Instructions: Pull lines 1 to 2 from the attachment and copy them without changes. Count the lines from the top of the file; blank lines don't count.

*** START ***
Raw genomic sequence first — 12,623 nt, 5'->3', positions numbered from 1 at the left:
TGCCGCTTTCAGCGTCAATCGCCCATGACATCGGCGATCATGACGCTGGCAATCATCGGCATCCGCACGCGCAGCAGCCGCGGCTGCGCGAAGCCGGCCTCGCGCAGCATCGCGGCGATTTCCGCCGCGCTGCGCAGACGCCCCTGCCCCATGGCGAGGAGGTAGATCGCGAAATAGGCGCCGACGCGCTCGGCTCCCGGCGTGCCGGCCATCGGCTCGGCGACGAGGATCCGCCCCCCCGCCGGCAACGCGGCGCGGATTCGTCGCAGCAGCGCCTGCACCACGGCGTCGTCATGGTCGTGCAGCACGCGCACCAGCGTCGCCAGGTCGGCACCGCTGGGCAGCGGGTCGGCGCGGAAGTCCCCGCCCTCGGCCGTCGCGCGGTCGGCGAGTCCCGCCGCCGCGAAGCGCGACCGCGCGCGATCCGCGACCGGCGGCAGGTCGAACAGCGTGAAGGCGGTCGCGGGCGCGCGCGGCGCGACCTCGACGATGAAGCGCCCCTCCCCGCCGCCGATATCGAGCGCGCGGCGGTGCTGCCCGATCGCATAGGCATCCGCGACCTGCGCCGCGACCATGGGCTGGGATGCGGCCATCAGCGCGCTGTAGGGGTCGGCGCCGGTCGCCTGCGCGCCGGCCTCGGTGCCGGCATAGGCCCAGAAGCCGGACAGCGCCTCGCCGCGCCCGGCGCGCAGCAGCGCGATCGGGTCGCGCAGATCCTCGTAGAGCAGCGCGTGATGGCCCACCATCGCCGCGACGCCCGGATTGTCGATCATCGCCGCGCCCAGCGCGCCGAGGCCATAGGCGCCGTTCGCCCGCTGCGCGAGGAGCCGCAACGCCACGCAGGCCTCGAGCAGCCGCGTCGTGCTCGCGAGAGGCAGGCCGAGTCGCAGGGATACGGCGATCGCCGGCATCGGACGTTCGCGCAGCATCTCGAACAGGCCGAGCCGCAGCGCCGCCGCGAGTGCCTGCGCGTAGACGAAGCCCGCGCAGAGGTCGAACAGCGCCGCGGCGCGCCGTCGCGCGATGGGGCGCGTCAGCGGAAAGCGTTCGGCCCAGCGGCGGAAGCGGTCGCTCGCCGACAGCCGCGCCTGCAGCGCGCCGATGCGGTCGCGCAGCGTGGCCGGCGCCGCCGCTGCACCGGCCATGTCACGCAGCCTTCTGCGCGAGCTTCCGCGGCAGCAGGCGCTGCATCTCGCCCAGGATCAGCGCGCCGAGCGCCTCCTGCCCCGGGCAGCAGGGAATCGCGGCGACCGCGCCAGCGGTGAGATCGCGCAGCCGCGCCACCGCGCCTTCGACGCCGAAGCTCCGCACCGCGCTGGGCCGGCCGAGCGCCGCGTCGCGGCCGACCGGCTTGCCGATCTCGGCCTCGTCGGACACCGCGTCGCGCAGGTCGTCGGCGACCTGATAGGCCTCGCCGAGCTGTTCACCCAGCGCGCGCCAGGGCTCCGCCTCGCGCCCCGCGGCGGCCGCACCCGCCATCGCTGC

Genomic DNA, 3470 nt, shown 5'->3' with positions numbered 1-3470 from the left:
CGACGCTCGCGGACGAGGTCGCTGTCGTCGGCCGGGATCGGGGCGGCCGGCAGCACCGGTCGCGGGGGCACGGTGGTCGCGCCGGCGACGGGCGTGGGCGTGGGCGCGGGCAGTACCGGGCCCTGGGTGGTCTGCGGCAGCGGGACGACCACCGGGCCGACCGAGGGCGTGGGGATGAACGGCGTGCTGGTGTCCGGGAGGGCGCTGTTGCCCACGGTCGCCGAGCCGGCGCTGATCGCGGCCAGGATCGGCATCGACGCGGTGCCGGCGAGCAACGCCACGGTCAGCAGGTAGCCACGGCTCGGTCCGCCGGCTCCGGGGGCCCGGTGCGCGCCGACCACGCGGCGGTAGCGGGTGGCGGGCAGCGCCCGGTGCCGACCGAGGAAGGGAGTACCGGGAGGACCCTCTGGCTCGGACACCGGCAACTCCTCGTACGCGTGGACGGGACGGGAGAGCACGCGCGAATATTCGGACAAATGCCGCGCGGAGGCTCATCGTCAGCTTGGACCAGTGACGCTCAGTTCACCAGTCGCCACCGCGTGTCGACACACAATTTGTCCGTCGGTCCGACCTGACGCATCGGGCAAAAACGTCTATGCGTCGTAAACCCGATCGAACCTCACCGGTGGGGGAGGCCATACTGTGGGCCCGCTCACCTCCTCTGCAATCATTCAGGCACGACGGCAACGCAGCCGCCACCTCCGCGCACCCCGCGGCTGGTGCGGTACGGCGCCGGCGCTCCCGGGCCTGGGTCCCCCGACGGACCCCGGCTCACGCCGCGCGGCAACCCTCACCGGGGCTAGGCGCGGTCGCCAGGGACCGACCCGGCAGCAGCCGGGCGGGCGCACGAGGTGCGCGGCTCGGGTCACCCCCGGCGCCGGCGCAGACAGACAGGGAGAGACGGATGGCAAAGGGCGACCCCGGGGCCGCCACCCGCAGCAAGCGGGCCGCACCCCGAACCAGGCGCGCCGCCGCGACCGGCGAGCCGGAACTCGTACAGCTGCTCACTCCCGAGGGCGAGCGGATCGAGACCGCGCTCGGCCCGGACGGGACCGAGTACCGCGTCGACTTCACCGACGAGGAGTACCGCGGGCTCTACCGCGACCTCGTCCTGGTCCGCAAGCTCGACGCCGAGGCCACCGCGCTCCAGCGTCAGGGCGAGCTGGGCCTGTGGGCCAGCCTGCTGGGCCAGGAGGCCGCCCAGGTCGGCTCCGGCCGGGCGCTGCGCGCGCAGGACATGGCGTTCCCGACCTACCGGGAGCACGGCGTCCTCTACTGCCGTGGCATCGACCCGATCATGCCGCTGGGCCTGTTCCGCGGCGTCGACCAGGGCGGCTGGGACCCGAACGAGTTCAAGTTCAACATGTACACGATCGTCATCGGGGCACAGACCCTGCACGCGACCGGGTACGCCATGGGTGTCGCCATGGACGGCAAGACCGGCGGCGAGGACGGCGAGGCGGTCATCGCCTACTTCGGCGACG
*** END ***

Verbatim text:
Raw genomic sequence first — 12,623 nt, 5'->3', positions numbered from 1 at the left:
TGCCGCTTTCAGCGTCAATCGCCCATGACATCGGCGATCATGACGCTGGCAATCATCGGCATCCGCACGCGCAGCAGCCGCGGCTGCGCGAAGCCGGCCTCGCGCAGCATCGCGGCGATTTCCGCCGCGCTGCGCAGACGCCCCTGCCCCATGGCGAGGAGGTAGATCGCGAAATAGGCGCCGACGCGCTCGGCTCCCGGCGTGCCGGCCATCGGCTCGGCGACGAGGATCCGCCCCCCCGCCGGCAACGCGGCGCGGATTCGTCGCAGCAGCGCCTGCACCACGGCGTCGTCATGGTCGTGCAGCACGCGCACCAGCGTCGCCAGGTCGGCACCGCTGGGCAGCGGGTCGGCGCGGAAGTCCCCGCCCTCGGCCGTCGCGCGGTCGGCGAGTCCCGCCGCCGCGAAGCGCGACCGCGCGCGATCCGCGACCGGCGGCAGGTCGAACAGCGTGAAGGCGGTCGCGGGCGCGCGCGGCGCGACCTCGACGATGAAGCGCCCCTCCCCGCCGCCGATATCGAGCGCGCGGCGGTGCTGCCCGATCGCATAGGCATCCGCGACCTGCGCCGCGACCATGGGCTGGGATGCGGCCATCAGCGCGCTGTAGGGGTCGGCGCCGGTCGCCTGCGCGCCGGCCTCGGTGCCGGCATAGGCCCAGAAGCCGGACAGCGCCTCGCCGCGCCCGGCGCGCAGCAGCGCGATCGGGTCGCGCAGATCCTCGTAGAGCAGCGCGTGATGGCCCACCATCGCCGCGACGCCCGGATTGTCGATCATCGCCGCGCCCAGCGCGCCGAGGCCATAGGCGCCGTTCGCCCGCTGCGCGAGGAGCCGCAACGCCACGCAGGCCTCGAGCAGCCGCGTCGTGCTCGCGAGAGGCAGGCCGAGTCGCAGGGATACGGCGATCGCCGGCATCGGACGTTCGCGCAGCATCTCGAACAGGCCGAGCCGCAGCGCCGCCGCGAGTGCCTGCGCGTAGACGAAGCCCGCGCAGAGGTCGAACAGCGCCGCGGCGCGCCGTCGCGCGATGGGGCGCGTCAGCGGAAAGCGTTCGGCCCAGCGGCGGAAGCGGTCGCTCGCCGACAGCCGCGCCTGCAGCGCGCCGATGCGGTCGCGCAGCGTGGCCGGCGCCGCCGCTGCACCGGCCATGTCACGCAGCCTTCTGCGCGAGCTTCCGCGGCAGCAGGCGCTGCATCTCGCCCAGGATCAGCGCGCCGAGCGCCTCCTGCCCCGGGCAGCAGGGAATCGCGGCGACCGCGCCAGCGGTGAGATCGCGCAGCCGCGCCACCGCGCCTTCGACGCCGAAGCTCCGCACCGCGCTGGGCCGGCCGAGCGCCGCGTCGCGGCCGACCGGCTTGCCGATCTCGGCCTCGTCGGACACCGCGTCGCGCAGGTCGTCGGCGACCTGATAGGCCTCGCCGAGCTGTTCACCCAGCGCGCGCCAGGGCTCCGCCTCGCGCCCCGCGGCGGCCGCACCCGCCATCGCTGC